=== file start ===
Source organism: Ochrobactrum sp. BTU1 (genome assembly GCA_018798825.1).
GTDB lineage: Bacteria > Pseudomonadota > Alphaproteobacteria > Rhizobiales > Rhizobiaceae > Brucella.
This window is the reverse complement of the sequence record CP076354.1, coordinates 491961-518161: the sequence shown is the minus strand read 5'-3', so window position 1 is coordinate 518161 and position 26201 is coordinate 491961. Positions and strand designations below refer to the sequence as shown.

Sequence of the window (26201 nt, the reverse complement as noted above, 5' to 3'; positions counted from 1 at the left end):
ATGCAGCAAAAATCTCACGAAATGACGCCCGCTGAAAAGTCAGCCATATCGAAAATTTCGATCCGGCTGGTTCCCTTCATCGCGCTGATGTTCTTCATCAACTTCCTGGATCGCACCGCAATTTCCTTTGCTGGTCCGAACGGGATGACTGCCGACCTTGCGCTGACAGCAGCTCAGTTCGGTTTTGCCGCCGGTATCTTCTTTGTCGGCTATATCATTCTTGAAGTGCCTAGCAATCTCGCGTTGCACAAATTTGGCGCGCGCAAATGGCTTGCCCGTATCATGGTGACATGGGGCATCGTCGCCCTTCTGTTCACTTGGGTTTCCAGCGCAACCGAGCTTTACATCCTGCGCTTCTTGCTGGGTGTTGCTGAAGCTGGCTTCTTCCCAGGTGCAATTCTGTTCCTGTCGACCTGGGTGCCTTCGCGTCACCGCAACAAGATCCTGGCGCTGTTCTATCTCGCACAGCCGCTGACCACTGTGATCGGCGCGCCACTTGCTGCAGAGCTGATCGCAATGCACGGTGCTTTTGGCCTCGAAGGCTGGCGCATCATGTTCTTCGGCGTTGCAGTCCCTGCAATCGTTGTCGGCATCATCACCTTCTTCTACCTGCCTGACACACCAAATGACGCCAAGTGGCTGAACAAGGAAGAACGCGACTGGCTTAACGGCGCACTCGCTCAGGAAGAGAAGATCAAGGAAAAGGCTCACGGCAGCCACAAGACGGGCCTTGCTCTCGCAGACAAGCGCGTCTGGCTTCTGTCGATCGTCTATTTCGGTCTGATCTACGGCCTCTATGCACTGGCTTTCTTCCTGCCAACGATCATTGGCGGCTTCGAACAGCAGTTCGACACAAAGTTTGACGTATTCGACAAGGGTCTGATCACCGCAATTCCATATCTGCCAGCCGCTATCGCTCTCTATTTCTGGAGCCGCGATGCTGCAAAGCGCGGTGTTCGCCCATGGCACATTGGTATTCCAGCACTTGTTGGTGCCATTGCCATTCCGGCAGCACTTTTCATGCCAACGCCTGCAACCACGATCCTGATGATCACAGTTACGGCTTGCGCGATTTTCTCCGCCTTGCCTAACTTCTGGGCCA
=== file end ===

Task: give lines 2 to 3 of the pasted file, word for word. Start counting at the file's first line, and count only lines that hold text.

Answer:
GTDB lineage: Bacteria > Pseudomonadota > Alphaproteobacteria > Rhizobiales > Rhizobiaceae > Brucella.
This window is the reverse complement of the sequence record CP076354.1, coordinates 491961-518161: the sequence shown is the minus strand read 5'-3', so window position 1 is coordinate 518161 and position 26201 is coordinate 491961. Positions and strand designations below refer to the sequence as shown.